By Tom Henry | as published in the August 19, 2017 edition of the Blytheville Courier News
“America isn’t easy. America is advanced citizenship! You gotta want it bad, ’cause it’s gonna put up a fight. It’s gonna say “You want free speech? Let’s see you acknowledge a man whose words make your blood boil, who’s standing center stage and advocating at the top of his lungs that which you would spend a lifetime opposing at the top of yours,” President Andrew Shepherd in the movie “The American President.”
Our way of life is based upon free speech, otherwise known as the “marketplace of ideas” and the U.S. Supreme Court has protected the First Amendment numerous times. It is a most fundamental building block of the American culture and zeitgeist and upon IT are built all other freedoms and rights. Without it, there is no America and there is no freedom!
Today, many ignorant people are attempting to destroy it. I don’t think many realize that with its death, America’s heartbeat flatlines. America is not just a geographical location, it is an idea…an idea that humans can be free and practice self-rule by allowing dissent and by winning the battle of ideas.
I am terrified that our inalienable, God given rights of free speech and dissent will be lost. Particularly when we see more and more hypersensitive crybabies (and even the national media) attempt to silence anyone that doesn’t agree with their “fundamental changing of America.” They want to regulate any ideas, words or symbols they don’t like rather than defeat those ideas on merit. Their freedom literacy is appalling because it is impossible to take away one person’s rights (no matter how repugnant their words or motives may be) without chopping away at everyone’s freedom.
Another foundational safeguard of the republic is protection of a numerical minority from the tyranny of the majority through mob rule.
I recently saw a picture on Facebook that said, “Good morning America, what are we offended about today?” How sad! Most all of us were taught, or should have been taught, at a very young age that we may not like what another person says, but that we should fight to the death that person’s right to say it. That is what Americans do.
“Sticks and stone may break my bones, but words will never hurt me.” Life is hard and sometimes people are brutal, but an ugly retort, scathing criticism or even obscene insult is not as bad as a punch in the mouth! Words are not the equivalent of assault or physical violence.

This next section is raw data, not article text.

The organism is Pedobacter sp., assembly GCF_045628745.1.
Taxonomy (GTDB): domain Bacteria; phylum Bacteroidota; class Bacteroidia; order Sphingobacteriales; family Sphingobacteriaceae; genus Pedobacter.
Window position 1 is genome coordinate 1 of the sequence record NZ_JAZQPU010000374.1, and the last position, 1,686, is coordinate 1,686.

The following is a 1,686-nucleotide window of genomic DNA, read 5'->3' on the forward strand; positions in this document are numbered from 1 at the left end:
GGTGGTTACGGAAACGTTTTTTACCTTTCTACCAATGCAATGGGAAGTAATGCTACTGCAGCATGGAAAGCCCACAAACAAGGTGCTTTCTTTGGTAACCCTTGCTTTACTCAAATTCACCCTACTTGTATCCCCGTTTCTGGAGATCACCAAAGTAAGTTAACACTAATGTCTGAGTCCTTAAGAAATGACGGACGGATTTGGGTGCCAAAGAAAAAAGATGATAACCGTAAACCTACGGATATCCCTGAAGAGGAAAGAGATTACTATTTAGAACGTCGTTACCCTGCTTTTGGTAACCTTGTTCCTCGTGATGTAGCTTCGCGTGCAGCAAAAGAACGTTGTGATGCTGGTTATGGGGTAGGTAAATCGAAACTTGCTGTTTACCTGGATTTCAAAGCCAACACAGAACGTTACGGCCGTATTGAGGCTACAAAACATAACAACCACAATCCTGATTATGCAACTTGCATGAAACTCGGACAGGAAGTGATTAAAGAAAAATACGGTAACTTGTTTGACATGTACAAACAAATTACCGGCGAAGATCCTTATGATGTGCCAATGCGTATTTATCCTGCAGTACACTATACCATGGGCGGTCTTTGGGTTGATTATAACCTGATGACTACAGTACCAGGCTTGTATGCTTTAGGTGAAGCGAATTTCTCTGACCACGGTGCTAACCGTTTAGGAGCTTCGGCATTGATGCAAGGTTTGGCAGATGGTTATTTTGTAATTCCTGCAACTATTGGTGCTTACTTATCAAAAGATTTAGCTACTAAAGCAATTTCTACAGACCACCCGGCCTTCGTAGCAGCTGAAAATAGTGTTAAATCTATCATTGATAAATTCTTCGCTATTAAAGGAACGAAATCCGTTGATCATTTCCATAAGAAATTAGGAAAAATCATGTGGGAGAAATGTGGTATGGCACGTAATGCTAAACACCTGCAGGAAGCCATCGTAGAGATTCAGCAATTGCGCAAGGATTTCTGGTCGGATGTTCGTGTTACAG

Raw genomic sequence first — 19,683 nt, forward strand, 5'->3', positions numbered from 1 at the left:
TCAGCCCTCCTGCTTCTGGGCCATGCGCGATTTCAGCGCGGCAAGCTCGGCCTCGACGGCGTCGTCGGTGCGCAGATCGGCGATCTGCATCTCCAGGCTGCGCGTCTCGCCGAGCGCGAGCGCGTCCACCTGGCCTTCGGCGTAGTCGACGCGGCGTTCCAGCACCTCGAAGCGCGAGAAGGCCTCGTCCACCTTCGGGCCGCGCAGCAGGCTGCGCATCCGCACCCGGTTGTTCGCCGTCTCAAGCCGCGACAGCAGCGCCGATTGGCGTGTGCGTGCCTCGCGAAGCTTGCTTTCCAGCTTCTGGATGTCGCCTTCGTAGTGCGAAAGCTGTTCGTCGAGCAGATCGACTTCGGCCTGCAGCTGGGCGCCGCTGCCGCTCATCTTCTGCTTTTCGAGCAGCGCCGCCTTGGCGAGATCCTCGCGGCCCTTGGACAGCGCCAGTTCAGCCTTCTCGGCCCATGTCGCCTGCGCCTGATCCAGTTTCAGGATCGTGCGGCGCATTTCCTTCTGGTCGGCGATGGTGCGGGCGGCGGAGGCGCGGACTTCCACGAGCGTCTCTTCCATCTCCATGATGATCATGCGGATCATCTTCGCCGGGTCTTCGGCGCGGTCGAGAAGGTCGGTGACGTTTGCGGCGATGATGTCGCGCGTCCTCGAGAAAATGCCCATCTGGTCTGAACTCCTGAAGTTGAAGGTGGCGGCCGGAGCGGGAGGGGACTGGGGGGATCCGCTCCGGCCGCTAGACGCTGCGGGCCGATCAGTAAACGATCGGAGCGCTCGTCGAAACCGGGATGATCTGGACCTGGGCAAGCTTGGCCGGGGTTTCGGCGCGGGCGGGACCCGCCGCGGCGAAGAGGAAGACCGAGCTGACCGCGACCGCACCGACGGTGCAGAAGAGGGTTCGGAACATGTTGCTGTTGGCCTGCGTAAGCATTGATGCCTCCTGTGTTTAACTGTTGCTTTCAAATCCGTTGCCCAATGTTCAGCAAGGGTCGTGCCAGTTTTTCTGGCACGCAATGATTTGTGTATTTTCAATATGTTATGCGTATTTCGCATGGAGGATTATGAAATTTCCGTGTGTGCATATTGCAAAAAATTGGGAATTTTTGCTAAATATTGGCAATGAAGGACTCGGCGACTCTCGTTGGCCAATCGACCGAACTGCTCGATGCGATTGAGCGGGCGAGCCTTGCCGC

If you don’t like what someone says, get over it sweetheart – that’s America! Don’t throw a hissy fit. Don’t tear down the republic and the rule of law. Prove them wrong through the marketplace of ideas and by example.
“Microaggressions,” according to New York University’s Stern School of Business professor Jonathan Haidt, “are small actions or word choices that seem on their face to have no malicious intent but are thought of as a kind of violence nonetheless.”
Words are not microaggressions – words are words and ideas are ideas. Dangerous as they may be to a person’s worldview, that is all they are. So called “microaggressions” should never be regulated by thought police, storm troopers issuing citations or worse for dissenting viewpoints. While it is immoral and embarrassing to be racist, sexist or judgmental, it is not illegal. It is only a crime when it crosses the threshold of real, legal incitement.
According to Washington University law scholar Gregory Magarian, incitement is “a statement that the speaker knows or should know is likely to directly cause imminent unlawful action.”
Neither an American flag, a vitriolic dissenting political statement, an expression of faith nor a celebration of one’s heritage would rise to that level. Passionate words may get angry and loud, but they do not on their own “directly cause [trigger] imminent unlawful action.”
Students were arrested at Kellogg Community College for handing out copies of the U.S. Constitution and Southern Methodist University recently decided to relocate a memorial to the September 11, 2001 terrorist attacks over concerns that students might be “triggered” at the sight of American flags? But don’t think for a second that these encroachments on free speech are not local as well. Though we were taught that all Americans have freedom of speech from “sea to shining sea”, Arkansas State University limits it to a handful of “free expression areas.”
By thinking of words as violence as opposed to merely ideas, we kill the “marketplace of ideas” and become card carrying, violent, childish, overly emotional snowflakes in the cult of the über offended.
The best response to so-called micro-aggressions is NOT macro-aggression, but rather defeating bad ideas with better ideas. Win the debate based upon merit and example. Members of a civilized society are defined by their ability to peddle in ideas and solutions, questions and suggestions and the free trade of expression.
Anything that stifles the free-flowing, undiluted, honest and open exchange of ideas is not only immature – it is un-American. We don’t need trigger warnings or safe spaces that create snowflakes from the cult of sweetness. We need honest, informed, mature members of society that are engaged in improving the world we live in today while protecting every one of our God-given liberties. A foreign army will never take our freedoms from us. If we lose them, it will be because we simply gave them away.